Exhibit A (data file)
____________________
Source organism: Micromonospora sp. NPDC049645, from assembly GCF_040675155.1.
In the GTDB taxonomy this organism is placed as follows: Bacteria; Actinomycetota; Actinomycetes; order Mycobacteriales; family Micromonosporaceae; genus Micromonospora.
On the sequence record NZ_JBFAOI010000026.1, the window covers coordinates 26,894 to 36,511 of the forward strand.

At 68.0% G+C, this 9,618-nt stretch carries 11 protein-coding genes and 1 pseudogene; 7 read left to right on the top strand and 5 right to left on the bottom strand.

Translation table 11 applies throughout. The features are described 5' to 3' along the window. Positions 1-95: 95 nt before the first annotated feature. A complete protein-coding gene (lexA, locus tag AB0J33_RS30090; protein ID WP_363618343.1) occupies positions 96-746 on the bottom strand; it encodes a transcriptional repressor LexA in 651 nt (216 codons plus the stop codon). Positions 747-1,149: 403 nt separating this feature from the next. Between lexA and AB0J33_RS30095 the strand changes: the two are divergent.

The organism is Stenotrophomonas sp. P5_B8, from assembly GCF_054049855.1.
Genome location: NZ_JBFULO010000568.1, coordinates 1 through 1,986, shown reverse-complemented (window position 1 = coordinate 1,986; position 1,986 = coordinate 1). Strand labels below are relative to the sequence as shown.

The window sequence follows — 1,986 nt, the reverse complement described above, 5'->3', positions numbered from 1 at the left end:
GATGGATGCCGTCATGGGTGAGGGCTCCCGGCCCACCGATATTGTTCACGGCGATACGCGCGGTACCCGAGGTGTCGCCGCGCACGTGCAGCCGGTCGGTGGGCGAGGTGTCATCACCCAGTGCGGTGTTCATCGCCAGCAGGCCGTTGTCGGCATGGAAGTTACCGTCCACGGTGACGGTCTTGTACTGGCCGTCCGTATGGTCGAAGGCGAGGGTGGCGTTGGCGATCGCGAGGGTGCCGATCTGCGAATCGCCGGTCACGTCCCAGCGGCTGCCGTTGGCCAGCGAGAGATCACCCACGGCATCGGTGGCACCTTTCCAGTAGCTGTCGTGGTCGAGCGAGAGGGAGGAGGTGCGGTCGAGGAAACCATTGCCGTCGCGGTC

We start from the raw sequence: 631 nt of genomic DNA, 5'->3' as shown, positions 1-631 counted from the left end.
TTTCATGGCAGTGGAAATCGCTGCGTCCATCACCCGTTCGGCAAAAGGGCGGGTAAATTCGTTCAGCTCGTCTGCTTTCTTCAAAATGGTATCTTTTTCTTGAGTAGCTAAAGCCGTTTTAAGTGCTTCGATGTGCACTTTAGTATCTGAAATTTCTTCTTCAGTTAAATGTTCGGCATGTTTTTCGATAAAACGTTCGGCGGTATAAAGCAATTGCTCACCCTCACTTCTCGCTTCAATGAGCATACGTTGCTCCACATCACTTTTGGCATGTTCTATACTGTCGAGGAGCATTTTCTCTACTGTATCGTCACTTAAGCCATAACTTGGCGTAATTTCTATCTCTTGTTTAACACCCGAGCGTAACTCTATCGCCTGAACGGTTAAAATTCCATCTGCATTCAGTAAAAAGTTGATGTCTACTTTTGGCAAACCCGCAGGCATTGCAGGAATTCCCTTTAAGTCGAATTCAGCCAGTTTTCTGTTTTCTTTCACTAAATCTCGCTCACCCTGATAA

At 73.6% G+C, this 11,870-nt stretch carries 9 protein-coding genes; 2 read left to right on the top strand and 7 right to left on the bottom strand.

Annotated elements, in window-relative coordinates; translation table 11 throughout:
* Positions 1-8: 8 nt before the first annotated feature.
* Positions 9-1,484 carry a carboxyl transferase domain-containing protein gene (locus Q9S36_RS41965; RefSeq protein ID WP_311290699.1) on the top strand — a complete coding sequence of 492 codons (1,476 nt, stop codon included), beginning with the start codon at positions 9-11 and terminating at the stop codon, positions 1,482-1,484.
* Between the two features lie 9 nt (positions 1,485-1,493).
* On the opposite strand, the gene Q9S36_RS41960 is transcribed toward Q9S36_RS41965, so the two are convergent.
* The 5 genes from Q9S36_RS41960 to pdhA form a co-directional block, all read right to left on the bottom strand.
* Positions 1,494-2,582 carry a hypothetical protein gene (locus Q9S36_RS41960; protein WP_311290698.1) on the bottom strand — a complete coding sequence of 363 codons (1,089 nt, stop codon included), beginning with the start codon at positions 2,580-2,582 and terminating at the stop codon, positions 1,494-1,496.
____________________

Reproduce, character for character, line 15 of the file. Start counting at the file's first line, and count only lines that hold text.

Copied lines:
* Positions 9-1,484 carry a carboxyl transferase domain-containing protein gene (locus Q9S36_RS41965; RefSeq protein ID WP_311290699.1) on the top strand — a complete coding sequence of 492 codons (1,476 nt, stop codon included), beginning with the start codon at positions 9-11 and terminating at the stop codon, positions 1,482-1,484.